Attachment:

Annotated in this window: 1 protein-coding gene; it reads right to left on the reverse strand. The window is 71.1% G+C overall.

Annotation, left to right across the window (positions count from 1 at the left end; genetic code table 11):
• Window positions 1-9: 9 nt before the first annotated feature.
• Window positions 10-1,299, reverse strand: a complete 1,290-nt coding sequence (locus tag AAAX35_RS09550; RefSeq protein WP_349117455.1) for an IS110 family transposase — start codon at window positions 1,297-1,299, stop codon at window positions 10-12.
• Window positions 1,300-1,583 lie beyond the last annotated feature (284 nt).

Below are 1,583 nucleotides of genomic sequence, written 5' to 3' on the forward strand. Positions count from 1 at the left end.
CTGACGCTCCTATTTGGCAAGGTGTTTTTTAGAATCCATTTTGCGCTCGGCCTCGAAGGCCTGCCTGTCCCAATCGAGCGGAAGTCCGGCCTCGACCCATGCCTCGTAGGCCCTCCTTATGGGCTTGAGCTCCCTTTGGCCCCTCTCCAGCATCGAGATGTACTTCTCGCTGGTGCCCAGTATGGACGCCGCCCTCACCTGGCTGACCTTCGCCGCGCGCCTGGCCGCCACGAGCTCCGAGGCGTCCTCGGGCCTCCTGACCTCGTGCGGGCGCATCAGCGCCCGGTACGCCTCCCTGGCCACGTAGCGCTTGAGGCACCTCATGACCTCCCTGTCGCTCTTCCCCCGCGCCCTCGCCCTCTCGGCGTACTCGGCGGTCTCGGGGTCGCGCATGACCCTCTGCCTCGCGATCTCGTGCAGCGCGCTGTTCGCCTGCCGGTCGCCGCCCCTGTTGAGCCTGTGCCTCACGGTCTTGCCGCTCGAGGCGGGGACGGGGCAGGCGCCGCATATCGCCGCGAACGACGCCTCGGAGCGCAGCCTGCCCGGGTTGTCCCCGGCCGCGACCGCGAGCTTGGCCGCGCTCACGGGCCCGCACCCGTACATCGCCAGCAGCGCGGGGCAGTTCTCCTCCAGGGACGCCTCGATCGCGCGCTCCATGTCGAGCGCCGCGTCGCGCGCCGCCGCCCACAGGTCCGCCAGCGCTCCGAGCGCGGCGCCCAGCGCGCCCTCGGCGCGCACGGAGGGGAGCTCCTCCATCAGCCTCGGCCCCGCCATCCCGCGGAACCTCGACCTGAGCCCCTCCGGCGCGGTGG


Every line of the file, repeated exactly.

Annotated in this window: 1 protein-coding gene; it reads right to left on the reverse strand. The window is 71.1% G+C overall.

Annotation, left to right across the window (positions count from 1 at the left end; genetic code table 11):
• Window positions 1-9: 9 nt before the first annotated feature.
• Window positions 10-1,299, reverse strand: a complete 1,290-nt coding sequence (locus tag AAAX35_RS09550; RefSeq protein WP_349117455.1) for an IS110 family transposase — start codon at window positions 1,297-1,299, stop codon at window positions 10-12.
• Window positions 1,300-1,583 lie beyond the last annotated feature (284 nt).

Below are 1,583 nucleotides of genomic sequence, written 5' to 3' on the forward strand. Positions count from 1 at the left end.
CTGACGCTCCTATTTGGCAAGGTGTTTTTTAGAATCCATTTTGCGCTCGGCCTCGAAGGCCTGCCTGTCCCAATCGAGCGGAAGTCCGGCCTCGACCCATGCCTCGTAGGCCCTCCTTATGGGCTTGAGCTCCCTTTGGCCCCTCTCCAGCATCGAGATGTACTTCTCGCTGGTGCCCAGTATGGACGCCGCCCTCACCTGGCTGACCTTCGCCGCGCGCCTGGCCGCCACGAGCTCCGAGGCGTCCTCGGGCCTCCTGACCTCGTGCGGGCGCATCAGCGCCCGGTACGCCTCCCTGGCCACGTAGCGCTTGAGGCACCTCATGACCTCCCTGTCGCTCTTCCCCCGCGCCCTCGCCCTCTCGGCGTACTCGGCGGTCTCGGGGTCGCGCATGACCCTCTGCCTCGCGATCTCGTGCAGCGCGCTGTTCGCCTGCCGGTCGCCGCCCCTGTTGAGCCTGTGCCTCACGGTCTTGCCGCTCGAGGCGGGGACGGGGCAGGCGCCGCATATCGCCGCGAACGACGCCTCGGAGCGCAGCCTGCCCGGGTTGTCCCCGGCCGCGACCGCGAGCTTGGCCGCGCTCACGGGCCCGCACCCGTACATCGCCAGCAGCGCGGGGCAGTTCTCCTCCAGGGACGCCTCGATCGCGCGCTCCATGTCGAGCGCCGCGTCGCGCGCCGCCGCCCACAGGTCCGCCAGCGCTCCGAGCGCGGCGCCCAGCGCGCCCTCGGCGCGCACGGAGGGGAGCTCCTCCATCAGCCTCGGCCCCGCCATCCCGCGGAACCTCGACCTGAGCCCCTCCGGCGCGGTGG